Healthcare Costs – As a parallel to longevity risk, healthcare costs will continue to rise as we breeze through retirement.  Even if we don’t consider the high rate of healthcare inflation, it is estimated that most retirees will spend between $250,000 and $300,000 on health related expenses, including the cost of long-term care (or the insurance to offset that care).

Investment Risk – Many of the gurus in our profession are preaching of a future with lower returns than have been the average since 1982.  Even though we have had a bull market over the last five years, it has certainly been a reluctant bull.  And after last year’s gains, it appears the market has stolen returns from future years.  With stocks a little on the high side and bonds being very expensive, it is hard to see what will drive returns to their long term averages of 8 -9% over the next 20 years.  Add to that the conundrum of the massive number of baby boomers retiring and the outlook becomes pretty murky, at least based on our historical perspective.

Finally, as I said in the beginning, there are many financial risks for retirees to ponderHowever, the sneaky one, the one few consider is the risk of not enjoying retirement to its fullest because you are worried about all the other risks. A good spending plan, appropriate investing, and ongoing monitoring will go a long way towards mitigating all of these risks.

Jeffrey Cedarholm is the Chief Investment Officer at Longview Financial Advisors, Inc.  He is a CERTIFIED FINANCIAL PLANNER™ practitioner with a passion for investment and wealth management. Jeff can be reached via e-mail at jeff@longviewfa.com.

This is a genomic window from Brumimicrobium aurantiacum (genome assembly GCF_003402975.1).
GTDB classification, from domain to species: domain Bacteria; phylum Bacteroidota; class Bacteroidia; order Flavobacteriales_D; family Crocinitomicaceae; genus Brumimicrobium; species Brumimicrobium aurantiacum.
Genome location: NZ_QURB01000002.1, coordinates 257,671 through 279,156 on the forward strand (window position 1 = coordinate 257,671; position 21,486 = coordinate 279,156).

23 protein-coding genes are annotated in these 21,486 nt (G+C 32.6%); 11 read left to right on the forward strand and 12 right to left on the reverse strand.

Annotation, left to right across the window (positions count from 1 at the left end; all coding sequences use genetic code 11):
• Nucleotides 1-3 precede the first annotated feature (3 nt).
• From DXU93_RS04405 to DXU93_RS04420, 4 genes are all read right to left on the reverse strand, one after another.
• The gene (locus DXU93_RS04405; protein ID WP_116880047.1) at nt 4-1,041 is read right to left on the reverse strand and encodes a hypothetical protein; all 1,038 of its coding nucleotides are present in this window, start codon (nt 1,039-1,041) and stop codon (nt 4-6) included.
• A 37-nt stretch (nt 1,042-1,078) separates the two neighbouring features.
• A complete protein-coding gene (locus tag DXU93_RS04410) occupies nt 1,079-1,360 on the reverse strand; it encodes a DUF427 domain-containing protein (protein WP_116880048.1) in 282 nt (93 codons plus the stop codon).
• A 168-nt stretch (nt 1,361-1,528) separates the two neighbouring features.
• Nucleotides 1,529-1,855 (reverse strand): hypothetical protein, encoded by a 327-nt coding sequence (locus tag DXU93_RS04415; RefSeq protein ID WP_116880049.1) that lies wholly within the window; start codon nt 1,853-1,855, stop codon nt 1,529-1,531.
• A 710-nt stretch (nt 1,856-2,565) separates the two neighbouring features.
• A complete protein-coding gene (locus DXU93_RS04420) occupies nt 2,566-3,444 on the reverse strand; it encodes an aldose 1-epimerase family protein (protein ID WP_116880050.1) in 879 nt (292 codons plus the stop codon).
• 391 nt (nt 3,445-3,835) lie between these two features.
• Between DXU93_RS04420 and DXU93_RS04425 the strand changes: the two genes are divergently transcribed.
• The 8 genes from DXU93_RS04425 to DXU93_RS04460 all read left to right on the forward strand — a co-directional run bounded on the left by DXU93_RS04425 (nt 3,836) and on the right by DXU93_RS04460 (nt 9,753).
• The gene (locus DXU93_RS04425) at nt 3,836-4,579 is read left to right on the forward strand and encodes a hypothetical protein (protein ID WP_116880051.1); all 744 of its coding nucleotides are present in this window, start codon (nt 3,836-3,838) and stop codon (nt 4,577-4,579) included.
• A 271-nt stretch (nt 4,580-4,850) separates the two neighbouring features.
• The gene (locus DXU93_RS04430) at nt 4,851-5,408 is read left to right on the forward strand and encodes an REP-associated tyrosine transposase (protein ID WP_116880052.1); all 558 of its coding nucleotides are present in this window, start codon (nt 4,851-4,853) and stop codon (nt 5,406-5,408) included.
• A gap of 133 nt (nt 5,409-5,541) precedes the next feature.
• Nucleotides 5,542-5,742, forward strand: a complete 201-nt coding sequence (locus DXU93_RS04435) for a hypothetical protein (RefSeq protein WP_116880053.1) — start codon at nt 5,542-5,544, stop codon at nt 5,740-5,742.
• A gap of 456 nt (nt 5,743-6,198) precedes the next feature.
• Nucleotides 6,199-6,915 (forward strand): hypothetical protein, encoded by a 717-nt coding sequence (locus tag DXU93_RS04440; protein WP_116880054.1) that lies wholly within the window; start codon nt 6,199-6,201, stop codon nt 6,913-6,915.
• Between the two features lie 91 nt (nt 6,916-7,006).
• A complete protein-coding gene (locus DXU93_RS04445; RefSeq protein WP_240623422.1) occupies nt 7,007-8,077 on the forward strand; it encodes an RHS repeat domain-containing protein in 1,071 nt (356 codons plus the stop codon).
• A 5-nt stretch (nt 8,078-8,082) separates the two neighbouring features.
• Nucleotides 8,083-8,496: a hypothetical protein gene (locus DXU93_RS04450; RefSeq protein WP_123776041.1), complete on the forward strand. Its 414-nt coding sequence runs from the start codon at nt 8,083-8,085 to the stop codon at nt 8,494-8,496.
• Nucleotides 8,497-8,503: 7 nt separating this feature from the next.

Please remember that past performance may not be indicative of future results. Different types of investments involve varying degrees of risk, and there can be no assurance that the future performance of any specific investment, investment strategy, or product (including the investments and/or investment strategies recommended or undertaken by Longview Financial Advisors, Inc.), or any non-investment related content, made reference to directly or indirectly in this newsletter or post will be profitable, equal any corresponding indicated historical performance level(s), be suitable for your portfolio or individual situation, or prove successful. Due to various factors, including changing market conditions and/or applicable laws, the content may no longer be reflective of current opinions or positions. Moreover, you should not assume that any discussion or information contained in this newsletter or post serves as the receipt of, or as a substitute for, personalized investment advice from Longview Financial Advisors, Inc.. To the extent that a reader has any questions regarding the applicability of any specific issue discussed above to his/her individual situation, he/she is encouraged to consult with the professional advisor of his/her choosing. Longview Financial Advisors, Inc. is neither a law firm nor a certified public accounting firm and no portion of the newsletter or post content should be construed as legal or accounting advice. A copy of the Longview Financial Advisors, Inc.’s current written disclosure statement discussing our advisory services and fees is available for review upon request.